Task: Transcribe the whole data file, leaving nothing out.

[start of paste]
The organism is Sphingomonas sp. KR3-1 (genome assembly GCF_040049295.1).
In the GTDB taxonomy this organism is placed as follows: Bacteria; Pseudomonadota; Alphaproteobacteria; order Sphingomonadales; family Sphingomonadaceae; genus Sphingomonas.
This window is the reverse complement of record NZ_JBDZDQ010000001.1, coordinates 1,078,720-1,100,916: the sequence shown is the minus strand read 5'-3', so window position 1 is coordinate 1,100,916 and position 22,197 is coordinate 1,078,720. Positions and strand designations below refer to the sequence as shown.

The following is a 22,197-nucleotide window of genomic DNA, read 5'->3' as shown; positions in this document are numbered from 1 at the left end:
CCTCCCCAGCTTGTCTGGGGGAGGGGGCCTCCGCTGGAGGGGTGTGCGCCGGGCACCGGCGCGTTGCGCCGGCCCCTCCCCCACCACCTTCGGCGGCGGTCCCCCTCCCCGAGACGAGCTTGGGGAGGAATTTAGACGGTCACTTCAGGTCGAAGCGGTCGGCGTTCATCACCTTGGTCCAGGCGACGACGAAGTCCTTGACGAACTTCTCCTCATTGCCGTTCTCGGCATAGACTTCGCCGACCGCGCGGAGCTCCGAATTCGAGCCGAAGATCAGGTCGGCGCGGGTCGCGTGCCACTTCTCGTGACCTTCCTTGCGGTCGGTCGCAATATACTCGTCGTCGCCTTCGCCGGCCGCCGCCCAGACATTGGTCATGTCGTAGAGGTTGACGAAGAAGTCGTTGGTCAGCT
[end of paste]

The organism is Sphingomonas sp. KR3-1 (genome assembly GCF_040049295.1).
In the GTDB taxonomy this organism is placed as follows: Bacteria; Pseudomonadota; Alphaproteobacteria; order Sphingomonadales; family Sphingomonadaceae; genus Sphingomonas.
This window is the reverse complement of record NZ_JBDZDQ010000001.1, coordinates 1,078,720-1,100,916: the sequence shown is the minus strand read 5'-3', so window position 1 is coordinate 1,100,916 and position 22,197 is coordinate 1,078,720. Positions and strand designations below refer to the sequence as shown.

The following is a 22,197-nucleotide window of genomic DNA, read 5'->3' as shown; positions in this document are numbered from 1 at the left end:
CCTCCCCAGCTTGTCTGGGGGAGGGGGCCTCCGCTGGAGGGGTGTGCGCCGGGCACCGGCGCGTTGCGCCGGCCCCTCCCCCACCACCTTCGGCGGCGGTCCCCCTCCCCGAGACGAGCTTGGGGAGGAATTTAGACGGTCACTTCAGGTCGAAGCGGTCGGCGTTCATCACCTTGGTCCAGGCGACGACGAAGTCCTTGACGAACTTCTCCTCATTGCCGTTCTCGGCATAGACTTCGCCGACCGCGCGGAGCTCCGAATTCGAGCCGAAGATCAGGTCGGCGCGGGTCGCGTGCCACTTCTCGTGACCTTCCTTGCGGTCGGTCGCAATATACTCGTCGTCGCCTTCGCCGGCCGCCGCCCAGACATTGGTCATGTCGTAGAGGTTGACGAAGAAGTCGTTGGTCAGCT